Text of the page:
What a Study of 15 Million Scientific Articles Can Teach Us About Text Mining

Text mining allows for the rapid review and analysis of large volumes of biomedical literature, giving life science companies valuable insights to drive R&D and inform business decisions.

Given the easy accessibility of article abstracts through such databases as MEDLINE, many researchers use this summary information to identify a collection of articles (or “corpus”) for use in text mining rather than taking steps to obtain the full text of the articles. While abstracts provide some valuable pieces of information, there are limitations in using abstracts that can affect the quality of text mining results when compared to the results of mining a corpus of full-text content.

Some in the research community find abstracts to be good enough for their purposes. We’ve heard these defenses for mining abstracts over full-text.:

  • “More text means more room for false positives.”
  • “Abstracts are more easily accessible via biomedical databases.”
  • “We don’t have the time or resources to spend on additional data cleansing and normalization work for unstructured content.”

While there are kernels of truth to each of these challenges, text mining full-text articles over abstracts has significant benefits.  Now, new research from bioinformaticians at the University of Copenhagen and the University of Denmark confirm that vital information goes undiscovered when abstracts are mined rather than full-text articles.

Inside the largest comparative study of text mining abstracts vs. full text articles

The study, released this month on bioRxiv, an online archive and distribution service for unpublished preprints in the life sciences, involved the analysis of more than 15 million full-text scientific documents and their abstracts published between 1823 and 2016. These articles, mainly in PDF format, comprised articles published by Elsevier, Springer, and those in the Open-Access subset of PMC

The team compared their findings from the corpus of full-text articles to the corresponding results from the matching set of abstracts included in MEDLINE.

Here’s a look at some of the report’s main takeaways:

Full text outperformed MEDLINE abstracts in all benchmarked cases

To showcase the potential of text mining full-text articles, the team extracted published protein-protein, disease-gene, and protein subcellular associations using a named entity recognition system.

In every case, the results showed that mining the full-text article corpus outperformed the same analysis using abstracts only.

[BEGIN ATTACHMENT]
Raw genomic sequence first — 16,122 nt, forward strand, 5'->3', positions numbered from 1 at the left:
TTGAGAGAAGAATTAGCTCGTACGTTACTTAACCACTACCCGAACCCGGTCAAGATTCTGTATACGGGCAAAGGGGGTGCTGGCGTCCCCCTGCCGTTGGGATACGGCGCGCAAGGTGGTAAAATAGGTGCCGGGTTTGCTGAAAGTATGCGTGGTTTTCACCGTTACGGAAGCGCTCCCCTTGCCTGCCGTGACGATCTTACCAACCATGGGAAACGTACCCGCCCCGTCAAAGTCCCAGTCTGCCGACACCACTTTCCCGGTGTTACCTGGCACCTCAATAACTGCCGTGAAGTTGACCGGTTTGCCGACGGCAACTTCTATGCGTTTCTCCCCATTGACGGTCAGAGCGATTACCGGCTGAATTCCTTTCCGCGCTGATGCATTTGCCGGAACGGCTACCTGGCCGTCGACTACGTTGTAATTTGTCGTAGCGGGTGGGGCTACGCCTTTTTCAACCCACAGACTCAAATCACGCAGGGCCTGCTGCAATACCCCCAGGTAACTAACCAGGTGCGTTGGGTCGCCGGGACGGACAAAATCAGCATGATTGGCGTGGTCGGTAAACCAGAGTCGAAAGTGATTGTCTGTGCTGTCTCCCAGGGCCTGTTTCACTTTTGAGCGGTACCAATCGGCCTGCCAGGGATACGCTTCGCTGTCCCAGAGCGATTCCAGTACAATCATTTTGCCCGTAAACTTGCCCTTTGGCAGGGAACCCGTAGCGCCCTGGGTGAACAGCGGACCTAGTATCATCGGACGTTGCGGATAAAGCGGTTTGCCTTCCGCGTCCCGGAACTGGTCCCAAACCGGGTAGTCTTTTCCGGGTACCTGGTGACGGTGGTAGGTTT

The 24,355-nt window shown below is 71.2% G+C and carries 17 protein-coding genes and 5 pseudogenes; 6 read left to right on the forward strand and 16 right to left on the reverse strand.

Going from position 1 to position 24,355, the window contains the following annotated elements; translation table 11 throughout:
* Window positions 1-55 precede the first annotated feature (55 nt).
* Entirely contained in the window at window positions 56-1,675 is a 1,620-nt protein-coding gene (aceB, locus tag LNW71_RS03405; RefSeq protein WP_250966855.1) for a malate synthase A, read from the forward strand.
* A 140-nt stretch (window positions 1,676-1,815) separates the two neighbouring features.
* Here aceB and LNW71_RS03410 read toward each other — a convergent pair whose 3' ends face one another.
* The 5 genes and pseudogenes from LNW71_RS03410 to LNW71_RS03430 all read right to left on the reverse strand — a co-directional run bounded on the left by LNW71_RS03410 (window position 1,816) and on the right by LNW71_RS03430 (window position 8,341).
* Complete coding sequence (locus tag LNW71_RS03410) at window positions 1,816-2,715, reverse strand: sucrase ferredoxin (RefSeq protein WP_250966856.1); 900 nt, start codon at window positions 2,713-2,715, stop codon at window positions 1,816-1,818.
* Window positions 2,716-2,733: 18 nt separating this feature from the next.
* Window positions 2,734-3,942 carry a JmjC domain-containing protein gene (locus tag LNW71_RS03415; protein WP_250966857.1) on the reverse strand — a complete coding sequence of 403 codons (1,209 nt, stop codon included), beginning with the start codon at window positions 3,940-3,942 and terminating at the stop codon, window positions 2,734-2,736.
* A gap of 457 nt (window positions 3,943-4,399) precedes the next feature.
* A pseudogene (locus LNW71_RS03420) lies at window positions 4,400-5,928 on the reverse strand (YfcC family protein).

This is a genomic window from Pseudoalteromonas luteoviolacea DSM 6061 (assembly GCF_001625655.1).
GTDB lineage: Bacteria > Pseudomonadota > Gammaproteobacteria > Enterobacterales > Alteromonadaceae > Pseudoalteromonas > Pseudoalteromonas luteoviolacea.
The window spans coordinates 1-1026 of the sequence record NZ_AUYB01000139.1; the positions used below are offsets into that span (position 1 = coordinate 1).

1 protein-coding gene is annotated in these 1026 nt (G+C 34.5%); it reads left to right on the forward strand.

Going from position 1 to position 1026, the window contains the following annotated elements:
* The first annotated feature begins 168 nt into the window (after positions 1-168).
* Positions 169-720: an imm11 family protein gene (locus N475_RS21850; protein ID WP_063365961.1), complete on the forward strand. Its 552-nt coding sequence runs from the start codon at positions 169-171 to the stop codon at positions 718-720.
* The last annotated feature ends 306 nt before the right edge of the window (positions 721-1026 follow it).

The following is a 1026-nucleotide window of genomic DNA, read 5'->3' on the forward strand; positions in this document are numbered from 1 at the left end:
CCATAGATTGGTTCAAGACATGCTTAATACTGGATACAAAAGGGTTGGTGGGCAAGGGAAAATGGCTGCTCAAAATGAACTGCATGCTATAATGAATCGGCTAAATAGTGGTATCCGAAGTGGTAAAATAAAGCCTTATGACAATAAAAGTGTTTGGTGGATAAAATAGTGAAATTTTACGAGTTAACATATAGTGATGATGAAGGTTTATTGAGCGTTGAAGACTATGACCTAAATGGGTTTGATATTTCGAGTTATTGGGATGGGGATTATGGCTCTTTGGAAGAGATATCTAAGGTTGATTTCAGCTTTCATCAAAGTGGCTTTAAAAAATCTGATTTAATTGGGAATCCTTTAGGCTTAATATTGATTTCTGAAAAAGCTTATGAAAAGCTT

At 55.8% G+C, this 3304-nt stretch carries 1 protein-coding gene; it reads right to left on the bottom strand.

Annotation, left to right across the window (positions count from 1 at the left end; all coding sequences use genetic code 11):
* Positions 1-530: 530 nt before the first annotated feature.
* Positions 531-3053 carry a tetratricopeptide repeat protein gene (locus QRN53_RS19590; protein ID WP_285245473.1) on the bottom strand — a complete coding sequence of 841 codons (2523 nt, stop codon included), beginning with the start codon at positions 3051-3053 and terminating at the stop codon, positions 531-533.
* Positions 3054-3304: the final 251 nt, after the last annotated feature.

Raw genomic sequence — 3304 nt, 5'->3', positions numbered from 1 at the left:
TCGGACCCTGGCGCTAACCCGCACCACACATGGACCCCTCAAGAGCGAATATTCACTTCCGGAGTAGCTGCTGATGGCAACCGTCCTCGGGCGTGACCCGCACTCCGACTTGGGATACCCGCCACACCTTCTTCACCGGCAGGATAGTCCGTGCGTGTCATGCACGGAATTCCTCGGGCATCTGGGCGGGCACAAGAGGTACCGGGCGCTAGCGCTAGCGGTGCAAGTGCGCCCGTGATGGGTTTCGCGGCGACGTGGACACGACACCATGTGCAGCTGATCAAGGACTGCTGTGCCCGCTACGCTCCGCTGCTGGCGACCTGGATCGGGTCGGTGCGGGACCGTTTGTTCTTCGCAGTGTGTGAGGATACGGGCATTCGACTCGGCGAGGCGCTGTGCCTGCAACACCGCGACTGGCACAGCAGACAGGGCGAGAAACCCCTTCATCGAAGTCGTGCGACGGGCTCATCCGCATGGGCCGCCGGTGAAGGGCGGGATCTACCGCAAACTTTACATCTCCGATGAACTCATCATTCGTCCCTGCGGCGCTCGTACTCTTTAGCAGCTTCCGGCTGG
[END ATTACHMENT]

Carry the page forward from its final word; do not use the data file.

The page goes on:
“Through rigorous benchmarking and comparison of a variety of biologically relevant associations, we have demonstrated that a substantial amount of relevant information is only found in the full body of text,” the report indicates.

This suggestion isn’t the first of its kind. Back in 2010, a study published in the Journal of Biomedical Informatics found that only 8% of the scientific claims made in full-text articles were found in their abstracts. 

The biggest gain in performance when using full text was seen in finding associations between diseases and genes

The main advantages of text mining full-text scientific articles are volume, information diversity and the inclusion of secondary findings. Unsurprisingly, full-text articles contain more named entities and connections between those entities.

In the case of these 15 million scientific articles, the biggest performance gain in mining full-text articles was the associations found between diseases and genes.

A common mineable format would produce higher quality results 

Despite the perceived benefits of mining abstracts mentioned above, bioinformaticians are aware that full-text articles are likely to yield more information and contain more relationships between named entities than abstracts. The problem isn’t lack of text mining awareness; it’s contending with multiple formats and inconsistent licensing terms.

XML is the preferred format used in text mining software. XML is a markup language used to encode documents in a format that is easily read by computers. It is used widely for encoding documents so that computer programs can parse or display the content appropriately.

The study suggests if all articles were available in a structured XML format, it would have “no doubt produced a higher quality corpus.”

In an interview with Science, co-author Lars Juhl Jensen said converting full-text PDF articles into XML formatting is one of the reasons why full-text mining isn’t typically done at scale.

“We probably spent more computational resources teasing the text out of PDFs and beating it into shape than we spent on the actual text mining,” Jensen said.

As information professionals begin to understand the benefits text mining can have across functions – early phase research, pharmacovigilance, IDMP compliance, and more – the desire to find a better way to mine full-text articles will become greater.

At CCC we’ve developed integrated solutions that make it simple to license, access, semantically enrich and index full-text XML articles from a wide range of scientific publishers. Learn more about RightFind XML  here.

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Author: Mike Iarrobino

Mike Iarrobino is CCC's product manager for content and rights workflow solutions RightFind® XML for Mining and RightFind Music. He has previously managed marketing technology and content discovery products at FreshAddress, Inc., and HCPro, Inc. He speaks at webinars and conferences on the topics of content discovery and data management, and loves to get into conversations about the nature of free will.
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